Dear Shaded Readers,
“Household Chores” introduced me to Miss Meatface. The startling portrait of a homemaker wearing a full-body latex jumpsuit and hood while cleaning the toilet with a bowl brush suspended from her mouth left an impression. It was a different communication of feminism, reparenting the future.
A year and a half later, the piece discovered at The Untitled Space’s group exhibition, “A Year of Resistance” returns to the gallery by way of a solo show. On view through Saturday, July 19th works, including “In the Parlour,” “Grandma’s Roses,” and “Working from Bed,” share sights of the dominatrix-dressed homemaker in various moments around her suburbia residence. Whether taking calls from her rotary phone in bed, having a smoke in the garden fenced yard or drinking tea in the family room, Miss Meatface lives by her own rules.
The unapologetic masked personality was formed out of a need for expression. A hysterectomy procedure subsequent a battle with cervical cancer motivated photographer Kat Toronto to explore her feminity. As does any lifechanging event, Toronto began searching, and led her to examine the female objectification of beauty and roles in society. In time, Miss Meatface has become a conduit for the feminine spirit. The artist explains, “In the world of Miss Meatface, the role of homemaker is not the stereotypical ideal of feminine domestic submission, it is one of control and ultimate power over her domain.” In conversation, Toronto was direct, Miss Meatface subsists as Toronto experiences life.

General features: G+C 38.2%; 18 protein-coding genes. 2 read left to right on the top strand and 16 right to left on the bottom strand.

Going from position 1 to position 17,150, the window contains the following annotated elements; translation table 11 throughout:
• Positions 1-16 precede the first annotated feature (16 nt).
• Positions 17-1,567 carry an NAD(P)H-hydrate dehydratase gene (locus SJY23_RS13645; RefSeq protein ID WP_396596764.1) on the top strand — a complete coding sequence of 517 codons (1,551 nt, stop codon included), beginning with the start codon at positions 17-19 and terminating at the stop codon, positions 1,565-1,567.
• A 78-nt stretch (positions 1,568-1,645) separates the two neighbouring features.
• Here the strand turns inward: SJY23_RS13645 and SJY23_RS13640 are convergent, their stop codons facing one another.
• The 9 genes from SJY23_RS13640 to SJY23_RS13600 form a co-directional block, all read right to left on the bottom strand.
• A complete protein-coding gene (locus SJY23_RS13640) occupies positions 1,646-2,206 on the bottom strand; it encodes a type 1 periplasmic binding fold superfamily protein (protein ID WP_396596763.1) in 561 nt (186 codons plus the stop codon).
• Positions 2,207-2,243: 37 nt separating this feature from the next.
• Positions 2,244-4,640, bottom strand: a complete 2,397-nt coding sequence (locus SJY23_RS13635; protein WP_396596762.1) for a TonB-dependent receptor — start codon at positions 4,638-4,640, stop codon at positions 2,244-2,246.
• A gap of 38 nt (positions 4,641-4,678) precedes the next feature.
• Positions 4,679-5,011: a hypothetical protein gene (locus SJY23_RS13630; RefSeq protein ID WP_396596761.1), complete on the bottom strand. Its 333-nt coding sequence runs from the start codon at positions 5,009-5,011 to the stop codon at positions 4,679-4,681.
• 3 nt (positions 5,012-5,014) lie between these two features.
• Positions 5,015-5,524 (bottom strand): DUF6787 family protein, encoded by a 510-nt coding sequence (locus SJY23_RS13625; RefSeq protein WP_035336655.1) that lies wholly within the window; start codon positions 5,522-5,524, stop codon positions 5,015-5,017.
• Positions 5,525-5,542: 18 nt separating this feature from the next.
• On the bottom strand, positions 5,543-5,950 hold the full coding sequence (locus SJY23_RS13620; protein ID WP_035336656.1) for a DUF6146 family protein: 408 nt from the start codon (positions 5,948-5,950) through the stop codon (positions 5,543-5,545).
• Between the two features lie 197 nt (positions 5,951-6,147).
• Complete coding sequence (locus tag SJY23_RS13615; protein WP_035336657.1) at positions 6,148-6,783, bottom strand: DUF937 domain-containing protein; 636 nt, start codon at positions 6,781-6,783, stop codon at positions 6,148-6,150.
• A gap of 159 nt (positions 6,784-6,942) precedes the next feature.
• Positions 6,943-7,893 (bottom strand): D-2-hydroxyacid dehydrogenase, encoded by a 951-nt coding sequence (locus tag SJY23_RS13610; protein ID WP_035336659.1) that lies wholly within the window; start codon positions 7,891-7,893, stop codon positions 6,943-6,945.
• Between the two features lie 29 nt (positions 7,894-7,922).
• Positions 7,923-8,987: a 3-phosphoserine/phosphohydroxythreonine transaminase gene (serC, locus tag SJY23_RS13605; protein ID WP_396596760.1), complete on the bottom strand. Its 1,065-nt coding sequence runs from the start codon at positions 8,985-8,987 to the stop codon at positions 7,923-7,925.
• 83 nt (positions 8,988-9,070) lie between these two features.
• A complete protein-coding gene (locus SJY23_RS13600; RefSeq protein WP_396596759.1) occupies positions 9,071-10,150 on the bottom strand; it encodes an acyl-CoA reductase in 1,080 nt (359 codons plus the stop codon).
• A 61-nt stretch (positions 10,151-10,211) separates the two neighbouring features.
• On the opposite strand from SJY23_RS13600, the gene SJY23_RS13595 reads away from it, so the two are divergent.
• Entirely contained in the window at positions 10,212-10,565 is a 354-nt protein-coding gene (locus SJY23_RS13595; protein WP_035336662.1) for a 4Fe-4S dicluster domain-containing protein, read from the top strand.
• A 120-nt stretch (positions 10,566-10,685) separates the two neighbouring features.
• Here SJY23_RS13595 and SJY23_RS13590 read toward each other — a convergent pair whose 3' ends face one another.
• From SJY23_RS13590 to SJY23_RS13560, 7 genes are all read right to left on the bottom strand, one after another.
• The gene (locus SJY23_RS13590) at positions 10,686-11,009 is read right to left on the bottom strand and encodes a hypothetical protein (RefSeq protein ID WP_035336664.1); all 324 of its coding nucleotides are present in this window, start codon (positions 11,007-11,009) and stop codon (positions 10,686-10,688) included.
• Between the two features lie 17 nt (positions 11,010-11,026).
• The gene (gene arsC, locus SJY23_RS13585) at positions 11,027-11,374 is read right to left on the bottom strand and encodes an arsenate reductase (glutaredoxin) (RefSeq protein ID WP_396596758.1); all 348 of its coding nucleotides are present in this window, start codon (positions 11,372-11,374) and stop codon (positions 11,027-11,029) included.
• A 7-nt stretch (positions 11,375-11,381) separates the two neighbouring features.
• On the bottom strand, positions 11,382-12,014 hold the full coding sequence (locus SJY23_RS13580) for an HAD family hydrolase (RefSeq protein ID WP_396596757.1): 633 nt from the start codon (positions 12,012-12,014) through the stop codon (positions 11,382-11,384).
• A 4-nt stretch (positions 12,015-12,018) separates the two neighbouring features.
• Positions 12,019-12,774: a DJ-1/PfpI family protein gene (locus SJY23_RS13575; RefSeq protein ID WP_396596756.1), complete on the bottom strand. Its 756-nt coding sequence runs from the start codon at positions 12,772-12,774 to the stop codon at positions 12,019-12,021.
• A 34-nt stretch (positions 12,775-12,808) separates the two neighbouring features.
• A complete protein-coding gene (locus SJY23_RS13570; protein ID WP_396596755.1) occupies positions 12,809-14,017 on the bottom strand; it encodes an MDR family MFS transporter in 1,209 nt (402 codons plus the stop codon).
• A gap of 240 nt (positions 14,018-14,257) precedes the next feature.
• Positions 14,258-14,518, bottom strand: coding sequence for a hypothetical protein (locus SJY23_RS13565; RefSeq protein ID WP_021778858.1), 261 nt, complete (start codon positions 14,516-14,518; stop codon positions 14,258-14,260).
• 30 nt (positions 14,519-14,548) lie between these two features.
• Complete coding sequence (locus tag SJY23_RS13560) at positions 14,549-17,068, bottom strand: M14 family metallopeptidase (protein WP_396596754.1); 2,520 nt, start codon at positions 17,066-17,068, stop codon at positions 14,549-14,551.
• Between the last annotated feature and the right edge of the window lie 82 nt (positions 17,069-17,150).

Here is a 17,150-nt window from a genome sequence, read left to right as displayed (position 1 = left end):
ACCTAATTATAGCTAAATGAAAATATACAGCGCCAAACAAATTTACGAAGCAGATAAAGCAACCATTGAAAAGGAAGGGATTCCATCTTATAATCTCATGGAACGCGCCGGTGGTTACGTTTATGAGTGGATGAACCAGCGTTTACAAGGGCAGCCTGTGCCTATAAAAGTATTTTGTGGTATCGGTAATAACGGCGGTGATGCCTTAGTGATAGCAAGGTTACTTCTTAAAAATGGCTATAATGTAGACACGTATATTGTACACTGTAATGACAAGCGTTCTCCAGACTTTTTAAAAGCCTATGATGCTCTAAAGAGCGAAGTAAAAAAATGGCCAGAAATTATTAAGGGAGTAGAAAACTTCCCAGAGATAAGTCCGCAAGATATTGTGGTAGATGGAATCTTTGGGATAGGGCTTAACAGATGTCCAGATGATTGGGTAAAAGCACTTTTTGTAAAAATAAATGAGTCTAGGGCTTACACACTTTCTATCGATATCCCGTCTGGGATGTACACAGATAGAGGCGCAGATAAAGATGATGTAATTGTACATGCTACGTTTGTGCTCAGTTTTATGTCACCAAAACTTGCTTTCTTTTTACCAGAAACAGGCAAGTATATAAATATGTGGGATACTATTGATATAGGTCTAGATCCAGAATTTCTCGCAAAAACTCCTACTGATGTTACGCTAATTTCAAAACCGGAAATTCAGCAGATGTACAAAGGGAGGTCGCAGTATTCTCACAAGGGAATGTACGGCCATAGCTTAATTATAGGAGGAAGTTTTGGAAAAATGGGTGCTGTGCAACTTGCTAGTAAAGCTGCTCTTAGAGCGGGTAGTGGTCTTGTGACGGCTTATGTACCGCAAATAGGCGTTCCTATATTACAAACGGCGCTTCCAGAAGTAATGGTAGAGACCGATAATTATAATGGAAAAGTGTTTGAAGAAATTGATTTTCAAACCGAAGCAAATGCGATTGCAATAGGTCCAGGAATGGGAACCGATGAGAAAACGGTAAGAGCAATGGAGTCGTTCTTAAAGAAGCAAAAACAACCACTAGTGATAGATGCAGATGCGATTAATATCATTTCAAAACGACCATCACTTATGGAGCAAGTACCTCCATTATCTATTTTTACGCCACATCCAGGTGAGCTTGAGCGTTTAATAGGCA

A zine release party at the gallery earlier this month celebrated Toronto’s latest collection of work. Titled ‘Prurient Apparitions’ a limited edition of 300 copies, features 24 polaroid shots satisfying Victorian culture’s interest with the orchid flower. That was, a misunderstood obsession — a ‘Prurient Apparition,’ according to Art Critic John Ruskin. Nude images, S&M suggestions, and orchids in full bloom overwhelm the pages with explanation. Miss Meatface ghostly appears in images among the sequence of blossoming flowers. From dark exposure, these subjects emerge, manifesting a temper for beauty and vulgarity. Mother Nature has her own language.
History tells of orchids and lilies as icons of feminist marking; Miss Meatface’s interest towards these symbols occurs without coincidence. Photographs of flowery wallpaper and voluminous bouquets arranged on the dinner table for entertainment, Kat Toronto shared that she has always been obsessed with kitsch things. We look to where Gallery Director Indira Cesarine displayed the collection of antique dishware refashioned with images of Miss Meatface holding a rose, and standing beside MeatMaid. She reaffirms, a salute to her interests alongside her culture’s recreation for tea time. Traveling across the pond and unveiling the mask behind Miss Meatface, the photographer vulnerably shares her world. The Untitled Space exhibited the perfect platform for breaking down barriers to convey feminist agenda.